Through the practice of concentration, the mind becomes a highly attuned instrument. And as the mind matures in steadiness, something extraordinary begins to happen: This concentrated mind develops the capacity to explore itself. It becomes capable of systematically examining the ways in which all phenomena–thoughts, feelings, and sensations–arise and pass away into the stream of consciousness. Mental phenomena previously too fleeting to be noticed begin to fall within perceptual range. In effect, the mind may begin to take itself as its own object.

The rudiments of this subtle investigative mind are perhaps not so common in everyday life as the rudiments of a concentrated one. Nonetheless, anyone who has entered a contemplative mode may have experienced them. Sitting in church, at prayer, we are suddenly aware of the ways in which other thoughts intrude. Or, resting quietly under a tree, we watch as a wave of difficult feeling moves through the stream of consciousness like a dark storm cloud and then drifts away.

It turns out that this investigative capacity of the mind can be systematically developed and trained. And this training, as you might imagine, depends on an altogether different attention strategy: Rather than narrowing the stream of attention, we learn to methodically widen it and observe the endless fluctuation of thoughts, feelings, images, and sensations.

Through insight practices, the meditator learns to attend to as many mental and physical events as possible exactly as they arise, moment to moment. The meditator sees precisely how the world of ordinary experience and the Self are actually constructed. (“I have seen the builder of the house,” said the Buddha on the night of his enlightenment.)

This type of training is known as insight training, and though it has been well developed in the Buddhist meditation traditions in America, it has not been quite understood in the yoga traditions as they’ve been transmitted to us. This explains our misperception–and Beverly’s–that insight practice does not exist in the yoga tradition.

The question of why the insight series of Patanjali‘s program remains neglected in actual practice–at least in America–is a fascinating subject for another time. (Yet it’s undeniable that his program does depend on the development of insight—as the conclusions of Books Three and Four of his Yoga Sutra make clear.)

Once Patanjali lays out the training in concentration–dharana, dhyana, and samadhi–he instructs the practitioner to use the resultant attention skills to explore all phenomena in the created world, including the mind itself. The yogi learns to use the “perfect discipline” (samyama) of concentrated mind to explore the entire field of mind and matter. Indeed, much of the third book of the Yoga Sutra, which is widely believed to be just about the attainment of supernormal powers, actually contains Patanjali‘s instructions for a systematic exploration of the field of experience.

Moments of insight can be more than a little terrifying. Some Buddhist traditions will even refer to these as “the experiences of terror” because, as we begin examining experience closely, we discover that the world is not at all as it appears to be. Insight practices in both traditions effectively deconstruct our ordinary way of seeing ourselves and the world. Learning to bear this moment-to-moment reality can be fragmenting and can cause considerable anxiety. As a result, we need a regular return to concentration and calm. In order for our practice to proceed successfully, we must develop a systematic interplay between the experiences of delight and the experiences of terror.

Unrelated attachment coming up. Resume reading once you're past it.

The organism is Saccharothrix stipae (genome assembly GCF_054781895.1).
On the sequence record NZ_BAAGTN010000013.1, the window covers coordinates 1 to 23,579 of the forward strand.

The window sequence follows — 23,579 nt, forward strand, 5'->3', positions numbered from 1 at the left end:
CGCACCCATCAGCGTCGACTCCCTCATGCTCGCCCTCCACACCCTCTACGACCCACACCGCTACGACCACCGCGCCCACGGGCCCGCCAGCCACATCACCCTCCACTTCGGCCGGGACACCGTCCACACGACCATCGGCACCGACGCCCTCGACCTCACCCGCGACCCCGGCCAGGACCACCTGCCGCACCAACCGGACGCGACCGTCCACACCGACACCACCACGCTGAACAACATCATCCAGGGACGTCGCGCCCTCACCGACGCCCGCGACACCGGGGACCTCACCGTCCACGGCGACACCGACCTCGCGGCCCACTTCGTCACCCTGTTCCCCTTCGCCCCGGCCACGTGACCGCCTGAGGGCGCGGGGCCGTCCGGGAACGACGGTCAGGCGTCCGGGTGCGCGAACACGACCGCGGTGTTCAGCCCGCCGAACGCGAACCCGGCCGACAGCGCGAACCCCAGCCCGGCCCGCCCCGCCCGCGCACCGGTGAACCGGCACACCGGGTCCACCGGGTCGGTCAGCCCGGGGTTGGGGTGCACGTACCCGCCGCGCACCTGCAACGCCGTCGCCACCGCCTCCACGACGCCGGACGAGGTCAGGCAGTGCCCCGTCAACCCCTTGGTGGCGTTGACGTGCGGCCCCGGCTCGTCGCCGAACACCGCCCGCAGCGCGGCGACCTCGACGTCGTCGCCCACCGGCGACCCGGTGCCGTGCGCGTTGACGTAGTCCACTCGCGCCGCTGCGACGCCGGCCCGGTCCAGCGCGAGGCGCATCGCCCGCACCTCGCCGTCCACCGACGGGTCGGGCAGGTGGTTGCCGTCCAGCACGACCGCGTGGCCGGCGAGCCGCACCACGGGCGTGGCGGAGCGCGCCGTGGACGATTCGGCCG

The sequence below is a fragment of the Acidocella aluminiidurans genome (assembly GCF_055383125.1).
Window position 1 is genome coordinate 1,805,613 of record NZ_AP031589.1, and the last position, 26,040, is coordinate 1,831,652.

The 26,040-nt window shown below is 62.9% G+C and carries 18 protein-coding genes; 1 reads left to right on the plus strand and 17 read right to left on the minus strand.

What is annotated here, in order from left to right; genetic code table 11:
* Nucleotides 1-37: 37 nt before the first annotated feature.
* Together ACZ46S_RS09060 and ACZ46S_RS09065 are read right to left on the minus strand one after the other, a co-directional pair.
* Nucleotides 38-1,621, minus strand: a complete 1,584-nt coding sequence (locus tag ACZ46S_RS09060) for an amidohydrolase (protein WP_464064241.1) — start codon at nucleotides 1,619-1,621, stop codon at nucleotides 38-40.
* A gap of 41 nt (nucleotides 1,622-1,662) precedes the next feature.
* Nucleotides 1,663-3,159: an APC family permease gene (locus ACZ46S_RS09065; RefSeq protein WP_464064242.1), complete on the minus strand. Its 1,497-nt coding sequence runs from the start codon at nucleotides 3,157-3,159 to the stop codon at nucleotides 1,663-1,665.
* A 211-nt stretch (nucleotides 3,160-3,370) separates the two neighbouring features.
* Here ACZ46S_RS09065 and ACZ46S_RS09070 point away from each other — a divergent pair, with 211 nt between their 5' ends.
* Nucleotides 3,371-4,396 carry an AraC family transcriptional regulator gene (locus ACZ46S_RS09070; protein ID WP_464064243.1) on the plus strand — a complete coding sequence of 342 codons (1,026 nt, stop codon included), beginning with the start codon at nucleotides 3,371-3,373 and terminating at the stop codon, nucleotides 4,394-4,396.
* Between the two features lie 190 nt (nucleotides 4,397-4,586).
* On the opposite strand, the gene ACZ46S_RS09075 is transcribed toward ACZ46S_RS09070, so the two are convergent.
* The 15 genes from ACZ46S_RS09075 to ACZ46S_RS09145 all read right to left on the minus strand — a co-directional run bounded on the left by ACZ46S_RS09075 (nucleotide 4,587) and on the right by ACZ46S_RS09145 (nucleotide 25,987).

Reaching a Clearer View of Reality

At the conclusion of these meditation paths, meditators in both traditions see thousands of discrete events arising and passing away in each millisecond. Patanjali describes the most momentary vision of phenomena that he believes humanly possible–dharma megha samadhi, in which they are seen as a rainstorm in which each separate raindrop is perceived.

Meditators in both traditions see how all phenomena (including the Self) simply arise and pass away due to causes and conditions. Buddhists discover the so-called three marks of existence, which consist of suffering (duhkha), no self (anatman), and impermanence (anicca). Yogis discover the similar “four erroneous beliefs”: the belief in the permanence of objects, the belief in the ultimate reality of the body, the belief that our state of suffering is really happiness, and the belief that our bodies, minds, and feelings comprise who and what we really are.

Some aspects of the views at the end of the paths are not identical. Yogis discover that behind this “shower” of phenomena lies an abiding pure awareness (purusha)–unborn and unchanging–while Buddhist meditators see pure discontinuity and momentariness, an emptiness that gives rise to form.

Nonetheless, it does seem apparent to me that what is truly freeing in both traditions is much more similar than either tradition seems to realize. In the final stages, meditators in both traditions see that the world of ordinary experience and the Self are actually constructions, compounds in nature rather than “real things” in and of themselves.

The great classic meditation traditions are interested in two outcomes: helping the practitioner end suffering and helping her see reality more clearly. Both traditions discovered that these dual goals are intimately connected, and that only the strategy of methodically training both concentration and insight can accomplish these astonishing end states. It is for this reason that both traditions are valued as authentic and complete paths toward liberation.

Stephen Cope is a psychotherapist, yoga teacher, and senior scholar in residence at the Kripalu Center for Yoga and Health located n Lenox, Massachusetts. He is the author of Yoga and the Quest for the True Self (Bantam, 1999) and The Complete Path of Yoga: A Seeker’s Companion to the Yogasutra (Bantam, available in 2004).